Baby Safety Around Dogs

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Arrival of a newborn can be both exciting and nerve-wracking for parents, while for their dogs this transition may be particularly trying. Here are some helpful suggestions to ensure both families and dogs adjust smoothly to each other.

Teach your children how to treat animals gently, rather than tease, frighten or surprise them – this will allow them to play safely with friends’ pets or the neighborhood dog.

Don’t Let the Dog Smell Your Baby

Your dog has become used to having you all to themselves and the sudden change from you being their sole focus to sharing attention with a baby can be quite jarring for both parties involved. One way you can ease his transition is to reassign feeding, playtime, and walking duties before the new addition arrives – this will also allow him or her to release some energy before meeting its new counterpart!

Before bringing home your newborn, introduce your dog to his environment by having it sniff a blanket or hat that was wrapped around him at the hospital. Many experts also suggest giving him or her a bath with baby shampoo, lotion or powder so he or she becomes familiar with his smells and associates them with positive rewards like treats. You might consider inviting a friend or family member from outside your house with these items so he or she can see that these new scents are safe.

Acclimatizing your dog to the sounds and movements of a new baby can also be helpful. Play recordings of crying, gurgling and screaming babies for short periods throughout the day; gradually increase volume gradually as your pup adjusts. Playing these sounds may help your pup understand that when their child cries or kicks it isn’t an invitation for play or sign of aggression from its mommy!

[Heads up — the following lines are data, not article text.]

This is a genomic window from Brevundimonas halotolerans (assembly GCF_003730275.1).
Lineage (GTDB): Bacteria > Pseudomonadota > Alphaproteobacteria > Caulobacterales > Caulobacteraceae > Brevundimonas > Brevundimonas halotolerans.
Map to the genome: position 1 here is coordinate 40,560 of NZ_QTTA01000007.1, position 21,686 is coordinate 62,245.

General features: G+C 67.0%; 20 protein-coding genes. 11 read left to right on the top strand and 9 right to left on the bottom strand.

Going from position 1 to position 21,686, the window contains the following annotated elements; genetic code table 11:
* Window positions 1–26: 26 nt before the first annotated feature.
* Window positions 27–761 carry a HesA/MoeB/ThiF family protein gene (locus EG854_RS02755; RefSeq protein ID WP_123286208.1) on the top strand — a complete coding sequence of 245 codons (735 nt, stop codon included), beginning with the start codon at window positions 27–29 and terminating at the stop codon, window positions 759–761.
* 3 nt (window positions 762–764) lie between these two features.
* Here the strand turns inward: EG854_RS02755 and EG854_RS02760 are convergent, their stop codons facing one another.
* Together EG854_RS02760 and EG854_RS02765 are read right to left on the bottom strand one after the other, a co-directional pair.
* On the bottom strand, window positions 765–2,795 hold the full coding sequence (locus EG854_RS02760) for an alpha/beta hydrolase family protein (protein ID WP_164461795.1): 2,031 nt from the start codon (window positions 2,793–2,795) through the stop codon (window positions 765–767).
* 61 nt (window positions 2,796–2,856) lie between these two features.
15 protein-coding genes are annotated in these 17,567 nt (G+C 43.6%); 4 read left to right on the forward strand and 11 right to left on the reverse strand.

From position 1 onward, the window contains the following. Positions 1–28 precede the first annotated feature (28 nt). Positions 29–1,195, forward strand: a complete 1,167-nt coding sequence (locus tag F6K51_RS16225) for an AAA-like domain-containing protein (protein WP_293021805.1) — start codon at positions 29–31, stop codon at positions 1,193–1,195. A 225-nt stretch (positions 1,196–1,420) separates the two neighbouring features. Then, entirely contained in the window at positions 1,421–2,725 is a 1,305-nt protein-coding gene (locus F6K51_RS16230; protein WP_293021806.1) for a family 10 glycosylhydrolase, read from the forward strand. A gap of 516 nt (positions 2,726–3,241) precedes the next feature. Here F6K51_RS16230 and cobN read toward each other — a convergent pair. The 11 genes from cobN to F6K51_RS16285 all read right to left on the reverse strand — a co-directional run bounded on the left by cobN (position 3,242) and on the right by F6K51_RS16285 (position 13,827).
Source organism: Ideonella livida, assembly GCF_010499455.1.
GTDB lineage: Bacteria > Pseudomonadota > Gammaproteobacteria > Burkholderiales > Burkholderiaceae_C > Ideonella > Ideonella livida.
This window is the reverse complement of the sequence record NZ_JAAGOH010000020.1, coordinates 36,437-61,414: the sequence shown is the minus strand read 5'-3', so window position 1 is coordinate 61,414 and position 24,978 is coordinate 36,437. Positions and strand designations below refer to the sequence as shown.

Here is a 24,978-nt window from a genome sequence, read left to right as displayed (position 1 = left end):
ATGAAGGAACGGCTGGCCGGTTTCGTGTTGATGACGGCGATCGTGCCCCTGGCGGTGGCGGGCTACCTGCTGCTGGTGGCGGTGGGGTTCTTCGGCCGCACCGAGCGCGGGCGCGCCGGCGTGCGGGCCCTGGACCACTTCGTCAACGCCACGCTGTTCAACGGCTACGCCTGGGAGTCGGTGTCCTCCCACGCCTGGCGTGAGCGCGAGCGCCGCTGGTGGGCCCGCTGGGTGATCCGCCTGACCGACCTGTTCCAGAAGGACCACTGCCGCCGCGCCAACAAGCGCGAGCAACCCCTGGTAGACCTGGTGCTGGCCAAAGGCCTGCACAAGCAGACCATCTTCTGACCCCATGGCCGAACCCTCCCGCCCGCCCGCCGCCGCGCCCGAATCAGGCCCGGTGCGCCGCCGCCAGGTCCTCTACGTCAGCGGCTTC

When it’s time to introduce your pup and baby, make sure that both parties are safe from harm by placing the infant in a playpen or highchair and the animals behind a fence or gate. Use obedience training techniques with leashed dogs so they remain calm around children if on leash; have someone such as your family veterinarian present who could intervene if necessary (i.e. professional trainer or your local vet) as this will give both parties time to develop positive relationships without stress or misunderstandings. This way will give them both chances to form positive bonds allowing both parties.

Don’t Let Your Child Pet the Dog

Children can be unpredictable, rude and frightening to dogs. If the dog is not your family pet, it may be best to keep your toddler at a safe distance and refrain from petting it. Even well-trained docile breeds can become overwhelmed when faced with curious toddlers who are just learning how to use their hands and explore.

Petting dogs should generally be avoided; if necessary, however, it must be conducted quickly and gently and followed up with rewards for calm behavior from your child. Rough petting (hard pats on the back or chest) can cause additional stress to both pet and owner, with dogs possibly responding negatively by growling or licking at face.

Teaching your child that when approached by an unfamiliar or aggressive dog, they should remain still and avoid eye contact by “becoming a tree.” This involves placing their head down, clasping hands together, and remaining quiet – much like trees in nature would. If the dog jumps on them and knocks them over, curl up into a ball covering their face and neck using arms and hands as protection – something which may deter future attacks from that dog.